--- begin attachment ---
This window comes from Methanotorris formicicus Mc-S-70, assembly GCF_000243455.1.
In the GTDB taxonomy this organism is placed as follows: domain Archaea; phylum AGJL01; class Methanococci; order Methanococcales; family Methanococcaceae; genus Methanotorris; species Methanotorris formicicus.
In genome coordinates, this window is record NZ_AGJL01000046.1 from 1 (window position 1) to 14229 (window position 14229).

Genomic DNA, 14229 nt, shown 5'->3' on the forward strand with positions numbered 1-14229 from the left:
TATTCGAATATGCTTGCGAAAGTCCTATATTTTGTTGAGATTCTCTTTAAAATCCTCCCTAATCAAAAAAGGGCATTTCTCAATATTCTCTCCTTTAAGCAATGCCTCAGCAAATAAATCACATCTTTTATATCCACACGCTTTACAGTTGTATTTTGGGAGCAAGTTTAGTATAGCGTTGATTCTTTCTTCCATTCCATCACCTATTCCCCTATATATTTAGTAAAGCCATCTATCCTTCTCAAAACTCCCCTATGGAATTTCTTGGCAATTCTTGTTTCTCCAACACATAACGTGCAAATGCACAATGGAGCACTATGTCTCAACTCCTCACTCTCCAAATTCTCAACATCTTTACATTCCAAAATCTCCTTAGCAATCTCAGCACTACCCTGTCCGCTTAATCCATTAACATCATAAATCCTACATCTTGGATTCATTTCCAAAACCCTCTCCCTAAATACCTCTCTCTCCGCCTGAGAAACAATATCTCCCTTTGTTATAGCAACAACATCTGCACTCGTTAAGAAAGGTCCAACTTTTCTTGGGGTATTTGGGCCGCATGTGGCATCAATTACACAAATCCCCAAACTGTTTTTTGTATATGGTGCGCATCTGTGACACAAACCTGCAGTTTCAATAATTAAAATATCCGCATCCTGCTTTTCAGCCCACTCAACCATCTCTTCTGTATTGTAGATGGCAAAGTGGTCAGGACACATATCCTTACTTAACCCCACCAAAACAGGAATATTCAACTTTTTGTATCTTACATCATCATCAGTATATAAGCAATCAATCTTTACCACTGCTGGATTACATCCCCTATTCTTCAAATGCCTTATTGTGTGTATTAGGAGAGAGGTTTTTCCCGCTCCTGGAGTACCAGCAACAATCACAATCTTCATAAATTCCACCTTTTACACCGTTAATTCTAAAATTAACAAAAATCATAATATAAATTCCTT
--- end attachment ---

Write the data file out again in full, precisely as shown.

This window comes from Methanotorris formicicus Mc-S-70, assembly GCF_000243455.1.
In the GTDB taxonomy this organism is placed as follows: domain Archaea; phylum AGJL01; class Methanococci; order Methanococcales; family Methanococcaceae; genus Methanotorris; species Methanotorris formicicus.
In genome coordinates, this window is record NZ_AGJL01000046.1 from 1 (window position 1) to 14229 (window position 14229).

Genomic DNA, 14229 nt, shown 5'->3' on the forward strand with positions numbered 1-14229 from the left:
TATTCGAATATGCTTGCGAAAGTCCTATATTTTGTTGAGATTCTCTTTAAAATCCTCCCTAATCAAAAAAGGGCATTTCTCAATATTCTCTCCTTTAAGCAATGCCTCAGCAAATAAATCACATCTTTTATATCCACACGCTTTACAGTTGTATTTTGGGAGCAAGTTTAGTATAGCGTTGATTCTTTCTTCCATTCCATCACCTATTCCCCTATATATTTAGTAAAGCCATCTATCCTTCTCAAAACTCCCCTATGGAATTTCTTGGCAATTCTTGTTTCTCCAACACATAACGTGCAAATGCACAATGGAGCACTATGTCTCAACTCCTCACTCTCCAAATTCTCAACATCTTTACATTCCAAAATCTCCTTAGCAATCTCAGCACTACCCTGTCCGCTTAATCCATTAACATCATAAATCCTACATCTTGGATTCATTTCCAAAACCCTCTCCCTAAATACCTCTCTCTCCGCCTGAGAAACAATATCTCCCTTTGTTATAGCAACAACATCTGCACTCGTTAAGAAAGGTCCAACTTTTCTTGGGGTATTTGGGCCGCATGTGGCATCAATTACACAAATCCCCAAACTGTTTTTTGTATATGGTGCGCATCTGTGACACAAACCTGCAGTTTCAATAATTAAAATATCCGCATCCTGCTTTTCAGCCCACTCAACCATCTCTTCTGTATTGTAGATGGCAAAGTGGTCAGGACACATATCCTTACTTAACCCCACCAAAACAGGAATATTCAACTTTTTGTATCTTACATCATCATCAGTATATAAGCAATCAATCTTTACCACTGCTGGATTACATCCCCTATTCTTCAAATGCCTTATTGTGTGTATTAGGAGAGAGGTTTTTCCCGCTCCTGGAGTACCAGCAACAATCACAATCTTCATAAATTCCACCTTTTACACCGTTAATTCTAAAATTAACAAAAATCATAATATAAATTCCTT